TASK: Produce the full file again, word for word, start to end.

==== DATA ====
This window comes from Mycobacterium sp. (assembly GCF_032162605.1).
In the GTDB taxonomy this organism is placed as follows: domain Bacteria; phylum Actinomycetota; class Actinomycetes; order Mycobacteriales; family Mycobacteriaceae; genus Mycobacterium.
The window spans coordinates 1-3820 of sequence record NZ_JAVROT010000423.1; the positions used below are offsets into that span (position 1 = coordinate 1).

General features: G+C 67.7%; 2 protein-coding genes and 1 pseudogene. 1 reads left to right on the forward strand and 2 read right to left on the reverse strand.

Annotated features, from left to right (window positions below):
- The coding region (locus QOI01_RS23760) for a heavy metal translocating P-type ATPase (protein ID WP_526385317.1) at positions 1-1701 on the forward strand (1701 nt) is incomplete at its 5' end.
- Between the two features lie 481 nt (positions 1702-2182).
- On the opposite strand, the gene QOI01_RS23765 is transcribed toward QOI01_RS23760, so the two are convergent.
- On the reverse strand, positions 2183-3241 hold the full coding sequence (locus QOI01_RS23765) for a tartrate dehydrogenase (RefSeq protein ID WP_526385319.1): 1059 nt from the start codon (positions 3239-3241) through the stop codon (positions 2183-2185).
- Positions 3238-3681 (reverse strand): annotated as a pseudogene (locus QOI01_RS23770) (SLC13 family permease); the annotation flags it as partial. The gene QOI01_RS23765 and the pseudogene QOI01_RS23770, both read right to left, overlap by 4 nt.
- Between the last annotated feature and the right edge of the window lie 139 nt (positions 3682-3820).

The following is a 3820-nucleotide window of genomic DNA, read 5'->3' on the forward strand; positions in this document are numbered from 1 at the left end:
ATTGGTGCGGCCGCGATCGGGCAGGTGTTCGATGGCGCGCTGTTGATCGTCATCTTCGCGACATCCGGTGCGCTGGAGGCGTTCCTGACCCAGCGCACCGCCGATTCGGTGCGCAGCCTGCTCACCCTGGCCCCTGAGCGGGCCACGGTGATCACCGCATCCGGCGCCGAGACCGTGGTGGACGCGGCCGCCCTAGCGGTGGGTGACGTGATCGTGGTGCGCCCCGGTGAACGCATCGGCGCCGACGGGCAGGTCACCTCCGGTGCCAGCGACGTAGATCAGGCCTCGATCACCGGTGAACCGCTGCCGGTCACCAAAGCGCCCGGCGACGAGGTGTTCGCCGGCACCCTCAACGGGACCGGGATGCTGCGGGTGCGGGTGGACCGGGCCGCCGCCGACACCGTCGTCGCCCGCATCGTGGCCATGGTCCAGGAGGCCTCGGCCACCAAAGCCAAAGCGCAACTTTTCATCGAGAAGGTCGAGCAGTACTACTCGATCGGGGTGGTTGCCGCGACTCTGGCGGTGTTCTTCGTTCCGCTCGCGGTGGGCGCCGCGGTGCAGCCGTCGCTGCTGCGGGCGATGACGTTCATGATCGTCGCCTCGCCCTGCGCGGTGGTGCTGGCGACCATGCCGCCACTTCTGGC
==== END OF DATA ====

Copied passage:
This window comes from Mycobacterium sp. (assembly GCF_032162605.1).
In the GTDB taxonomy this organism is placed as follows: domain Bacteria; phylum Actinomycetota; class Actinomycetes; order Mycobacteriales; family Mycobacteriaceae; genus Mycobacterium.
The window spans coordinates 1-3820 of sequence record NZ_JAVROT010000423.1; the positions used below are offsets into that span (position 1 = coordinate 1).

General features: G+C 67.7%; 2 protein-coding genes and 1 pseudogene. 1 reads left to right on the forward strand and 2 read right to left on the reverse strand.

Annotated features, from left to right (window positions below):
- The coding region (locus QOI01_RS23760) for a heavy metal translocating P-type ATPase (protein ID WP_526385317.1) at positions 1-1701 on the forward strand (1701 nt) is incomplete at its 5' end.
- Between the two features lie 481 nt (positions 1702-2182).
- On the opposite strand, the gene QOI01_RS23765 is transcribed toward QOI01_RS23760, so the two are convergent.
- On the reverse strand, positions 2183-3241 hold the full coding sequence (locus QOI01_RS23765) for a tartrate dehydrogenase (RefSeq protein ID WP_526385319.1): 1059 nt from the start codon (positions 3239-3241) through the stop codon (positions 2183-2185).
- Positions 3238-3681 (reverse strand): annotated as a pseudogene (locus QOI01_RS23770) (SLC13 family permease); the annotation flags it as partial. The gene QOI01_RS23765 and the pseudogene QOI01_RS23770, both read right to left, overlap by 4 nt.
- Between the last annotated feature and the right edge of the window lie 139 nt (positions 3682-3820).

The following is a 3820-nucleotide window of genomic DNA, read 5'->3' on the forward strand; positions in this document are numbered from 1 at the left end:
ATTGGTGCGGCCGCGATCGGGCAGGTGTTCGATGGCGCGCTGTTGATCGTCATCTTCGCGACATCCGGTGCGCTGGAGGCGTTCCTGACCCAGCGCACCGCCGATTCGGTGCGCAGCCTGCTCACCCTGGCCCCTGAGCGGGCCACGGTGATCACCGCATCCGGCGCCGAGACCGTGGTGGACGCGGCCGCCCTAGCGGTGGGTGACGTGATCGTGGTGCGCCCCGGTGAACGCATCGGCGCCGACGGGCAGGTCACCTCCGGTGCCAGCGACGTAGATCAGGCCTCGATCACCGGTGAACCGCTGCCGGTCACCAAAGCGCCCGGCGACGAGGTGTTCGCCGGCACCCTCAACGGGACCGGGATGCTGCGGGTGCGGGTGGACCGGGCCGCCGCCGACACCGTCGTCGCCCGCATCGTGGCCATGGTCCAGGAGGCCTCGGCCACCAAAGCCAAAGCGCAACTTTTCATCGAGAAGGTCGAGCAGTACTACTCGATCGGGGTGGTTGCCGCGACTCTGGCGGTGTTCTTCGTTCCGCTCGCGGTGGGCGCCGCGGTGCAGCCGTCGCTGCTGCGGGCGATGACGTTCATGATCGTCGCCTCGCCCTGCGCGGTGGTGCTGGCGACCATGCCGCCACTTCTGGC